Surprisingly, photography was not Chapelle’s first choice. She was born Georgette Louise Meyer on March 14, 1919, in Milwaukee, to a long line of German pacifists. After watching a documentary on explorer Richard Evelyn Byrd Jr., she adopted his nickname “Dickey,” and was determined to become, like her hero, a pilot. Her nearsightedness quashed that dream but not her enthusiasm for adventure.

Hints of her untamable spirit are visible in childhood photos, where she appears defiant and uncomfortable when posing in dresses. She exudes genuine excitement, however, standing next to a plane.

At just 16, Chapelle earned a scholarship to study aeronautical design at the Massachusetts Institute of Technology. Preferring to hang around the Boston Navy Ship Yard learning how to set turbine blades, she flunked out after two years.

While visiting Havana with her grandparents, 20-year-old Chapelle witnessed a fatal plane crash during an air show. She ran to a pay phone and called the story in to The New York Times. An editor at Trans World Airlines was impressed when he learned how the Times had gotten the story, and Chapelle was offered a job in the publicity department of Trans World Airlines. She soon moved to New York City where she met her husband and photography instructor Tony Chapelle.After the attack on Pearl Harbor, Look magazine sent Chapelle to Panama to cover Army Bushmasters training. She eventually made her way to the South Pacific where she became the first female photographer to cover the war with Japan.

Stepson Rob Chapelle acknowledges that although Chapelle’s technique may have been lacking — wasting time with a light meter, for example — it didn’t diminish the candid nature and authenticity of her work. More than 150 engrossing black and white photographs in Garofolo’s book display Chapelle’s talent across a wide spectrum of war, its mechanisms, casualties, revelry and humanity. She would capture, with equal aplomb, both the execution of an enemy combatant by an Algerian firing squad and then a U.S. paratrooper cheerfully dancing with fourth-graders after their teachers fled from violence in Santo Domingo. Her most reproduced photo, “The Dying Marine,” shows an agonized corporal on a gurney, his gut oozing blood through his uniform, while “The Laughing Marine” shows a young man expressing the joy of a letter from home.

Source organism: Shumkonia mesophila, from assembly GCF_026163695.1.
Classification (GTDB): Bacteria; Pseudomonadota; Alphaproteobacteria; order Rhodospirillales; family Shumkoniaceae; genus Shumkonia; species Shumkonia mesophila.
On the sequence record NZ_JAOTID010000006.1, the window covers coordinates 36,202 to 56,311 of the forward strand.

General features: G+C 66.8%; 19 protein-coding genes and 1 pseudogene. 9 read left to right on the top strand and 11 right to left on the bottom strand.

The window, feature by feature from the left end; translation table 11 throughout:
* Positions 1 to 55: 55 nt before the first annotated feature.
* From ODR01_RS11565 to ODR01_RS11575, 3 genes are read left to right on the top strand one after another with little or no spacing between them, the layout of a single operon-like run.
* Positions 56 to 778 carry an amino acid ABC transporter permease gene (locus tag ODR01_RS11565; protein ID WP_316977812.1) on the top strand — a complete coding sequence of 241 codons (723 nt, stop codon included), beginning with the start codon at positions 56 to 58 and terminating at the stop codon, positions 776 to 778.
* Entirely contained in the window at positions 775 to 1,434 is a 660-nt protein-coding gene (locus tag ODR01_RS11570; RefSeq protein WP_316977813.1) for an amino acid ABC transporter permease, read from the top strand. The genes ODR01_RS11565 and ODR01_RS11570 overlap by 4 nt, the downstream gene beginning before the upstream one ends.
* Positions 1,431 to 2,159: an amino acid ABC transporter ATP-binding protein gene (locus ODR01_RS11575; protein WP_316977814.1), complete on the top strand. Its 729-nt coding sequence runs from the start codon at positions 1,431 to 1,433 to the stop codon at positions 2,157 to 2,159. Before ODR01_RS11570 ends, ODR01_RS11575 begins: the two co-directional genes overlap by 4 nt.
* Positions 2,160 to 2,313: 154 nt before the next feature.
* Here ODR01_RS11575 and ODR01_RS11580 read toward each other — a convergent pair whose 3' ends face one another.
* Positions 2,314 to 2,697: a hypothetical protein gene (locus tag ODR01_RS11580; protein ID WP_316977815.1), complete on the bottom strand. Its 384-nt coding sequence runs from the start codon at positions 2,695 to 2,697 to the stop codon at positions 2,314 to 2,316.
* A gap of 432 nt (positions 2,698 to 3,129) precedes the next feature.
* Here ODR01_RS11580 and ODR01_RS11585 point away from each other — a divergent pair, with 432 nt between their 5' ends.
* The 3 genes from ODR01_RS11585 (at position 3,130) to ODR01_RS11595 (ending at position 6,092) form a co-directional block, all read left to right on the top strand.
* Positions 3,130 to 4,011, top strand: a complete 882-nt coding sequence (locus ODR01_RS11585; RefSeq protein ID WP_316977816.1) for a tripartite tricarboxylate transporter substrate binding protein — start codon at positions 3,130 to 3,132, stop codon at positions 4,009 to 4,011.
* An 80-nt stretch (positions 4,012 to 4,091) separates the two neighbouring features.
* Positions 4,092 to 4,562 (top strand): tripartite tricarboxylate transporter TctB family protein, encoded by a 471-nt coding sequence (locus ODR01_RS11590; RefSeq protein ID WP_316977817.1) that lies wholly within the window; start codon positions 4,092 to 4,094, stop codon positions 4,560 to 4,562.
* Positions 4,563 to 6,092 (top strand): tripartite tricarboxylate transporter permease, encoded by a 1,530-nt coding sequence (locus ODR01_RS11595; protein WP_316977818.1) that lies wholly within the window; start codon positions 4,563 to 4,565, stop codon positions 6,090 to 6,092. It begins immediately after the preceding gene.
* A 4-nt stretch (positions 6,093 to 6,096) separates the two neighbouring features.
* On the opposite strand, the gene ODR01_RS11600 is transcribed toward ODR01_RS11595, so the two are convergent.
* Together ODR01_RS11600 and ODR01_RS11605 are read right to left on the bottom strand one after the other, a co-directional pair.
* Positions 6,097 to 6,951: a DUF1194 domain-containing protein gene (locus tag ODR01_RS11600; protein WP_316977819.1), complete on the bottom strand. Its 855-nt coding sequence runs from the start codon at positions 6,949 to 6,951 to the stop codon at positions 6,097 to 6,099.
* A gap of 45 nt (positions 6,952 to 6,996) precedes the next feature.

A wide-angle photo of a bombed out landscape in Iwo Jima shows a Marine resting atop the remains of a bunker. If you look a little closer, several helmeted faces can be seen popping up like gophers from their foxholes, one smiling directly at the camera.

Returning home without any credentials at the end of World War II, Chapelle and her husband embarked on a six-year journey across postwar Europe, providing relief work in a truck that served as their office and living quarters. During this time they also worked in the Middle East, Iraq, Asia and India, capturing unexpected photos of a young King Hussein of Jordan and Indian Prime Minister Jawaharlal Nehru.

Soon after returning to New York in 1952, Chapelle divorced Tony after learning of his infidelity. Asked then if a woman can be a foreign correspondent and a wife, she answered, “Never at the same time.” It’s telling that no one wondered whether a man can be a foreign correspondent and a husband. The answer would have been the same.

For the next 10 years, Chapelle would cover conflicts in Korea, Cuba, the Dominican Republic, Lebanon, Kashmir and Hungary.